The multi-speed global economy is maintaining a disparate growth performance, a point that has shown up in the run of purchasing manager index and other survey data over the last 24 hours.
In the US, the Institute of Supply Managers index for the services sector fell to 54.4 points in March from 56.0 in February, falling below the market consensus estimate. This was enough, at least in the short term, to temper some of the optimism surrounding the recent run of favourable economic news that has been evident in the US in recent months. Despite the dip in this often volatile indicator, the ISM remains at a level that is consistent with a strong expansion in the world’s largest economy and there is still plenty of evidence in housing and consumer demand to suggest the US economy will growth by more than 3 per cent in 2013.
In Japan, the news was particularly encouraging. The composite PMI, which takes account of both manufacturing and the services sector, jumped to 53.2 points in March from 50.2 in February to overwhelm expectations for a rise to 51.1 points.
This better economic news, plus expectations that the recently refurbished Bank of Japan management will strive to meet its objective of delivering inflation of 2 per cent, saw the Nikkei stock index jump a hefty 3 per cent. There is an expectation in financial markets, driven by the policy agenda of Prime Minister Shinzo Abe, that the BoJ will deliver open-ended bond purchases to flood the economy with cash and liquidity. The expectation, or hope, is that some of this excess liquidity will find its way into the real economy, boosting asset prices and with it consumer prices. Certainly the recent trends in the Nikkei suggest some success in this strategy.
The Japanese government bond market has reacted to the promise of almost unlimited cash flows from the BoJ by driving yields to the lowest level in a decade and they are not far from all-time lows. It is extraordinary that 10-year government bonds are yielding 0.56 per cent while the 5-year yield is 0.13 per cent. But this is the market giving the promised BoJ action to flood the economy with cash some credibility.
The HSBC services PMI in China also rose solidly, to 54.3 points in March from 52.1 points in February to be at a fresh six-month high. An economist with HSBC, Qu Hongbin, said the PMI result confirmed that “a broad-based gradual growth recovery is on its way” implying that the consensus forecasts for GDP growth above 8 per cent for 2013 remain on the cards. Earlier this week, the official manufacturing PMI for China rose to an 11-month high of 50.9 points to support the more upbeat view on China.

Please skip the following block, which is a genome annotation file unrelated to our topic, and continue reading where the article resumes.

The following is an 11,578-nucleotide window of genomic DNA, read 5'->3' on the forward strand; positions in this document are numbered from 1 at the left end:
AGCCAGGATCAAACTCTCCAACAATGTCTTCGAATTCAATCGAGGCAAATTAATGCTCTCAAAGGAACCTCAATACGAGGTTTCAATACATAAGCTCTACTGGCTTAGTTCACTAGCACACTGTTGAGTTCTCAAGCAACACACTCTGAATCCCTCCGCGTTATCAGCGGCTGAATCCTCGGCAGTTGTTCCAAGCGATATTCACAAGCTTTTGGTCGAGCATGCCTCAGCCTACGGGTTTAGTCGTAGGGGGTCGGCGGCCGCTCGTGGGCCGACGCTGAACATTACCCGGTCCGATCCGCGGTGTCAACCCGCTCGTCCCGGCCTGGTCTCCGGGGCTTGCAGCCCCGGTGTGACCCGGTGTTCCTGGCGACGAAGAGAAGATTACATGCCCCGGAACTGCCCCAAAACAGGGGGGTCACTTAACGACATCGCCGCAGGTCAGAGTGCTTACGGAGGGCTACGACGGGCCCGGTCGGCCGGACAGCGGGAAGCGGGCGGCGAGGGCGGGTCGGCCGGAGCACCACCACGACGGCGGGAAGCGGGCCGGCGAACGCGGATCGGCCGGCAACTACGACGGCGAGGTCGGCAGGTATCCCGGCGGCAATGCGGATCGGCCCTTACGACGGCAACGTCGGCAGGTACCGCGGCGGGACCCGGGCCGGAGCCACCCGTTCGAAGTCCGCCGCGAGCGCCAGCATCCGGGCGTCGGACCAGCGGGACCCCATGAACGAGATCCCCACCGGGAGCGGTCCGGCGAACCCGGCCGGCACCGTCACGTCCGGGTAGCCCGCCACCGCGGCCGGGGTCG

The main disappointment of the 'big three' in Asia was for India, which is clearly struggling with a tight monetary policy, fiscal problems and a troublesome current account position. The HSBC composite PMI for India fell to 51.4 points in March, a sharp decline from a reading of 54.8 in February. While the Indian Sensex stock index is still well above the levels of a year ago, it has fallen by around 7 per cent since late January reflecting the ongoing concerns about the growth and policy outlook.
Amid this news, commodity prices have resumed a downward bias. The Reserve Bank index of commodity prices, which was released earlier this week, showed a 1.5 per cent drop in Australian commodity prices in March in US dollar terms, a fall that partly unwinds what was a moderate price lift between October 2012 and February 2013. The March level for the index was a significant 20.9 per cent down on the July 2011 peak in US dollar terms, while in Australian dollar terms, the fall from the peak is 19.5 per cent.
Other commodity prices are also weakening – overnight the price of oil, gold, iron ore and copper were all well below recent peaks. Indeed, the copper price has fallen almost 10 per cent since February while the gold price, at around US$1,550 an ounce, is down around 12 per cent from the September level and it looks like a true bubble that is bursting.
While the softness in the overall commodity price picture is probably driven in large part by a global supply response, something I covered last month (Heavy going for lead-footed commodities, March 12), there may also be an element of global macroeconomic trends with the better economic news skewed towards services and not so much in manufacturing.
There is no doubt that so far in 2013, the global economy has exceeded most expectations in terms of the growth performance, even though there has been a wide gap between the strong and weak countries.
That uneven performance is set to continue through the year although it is very encouraging to see most of the largest economies in the world being on the stronger side of the ledger.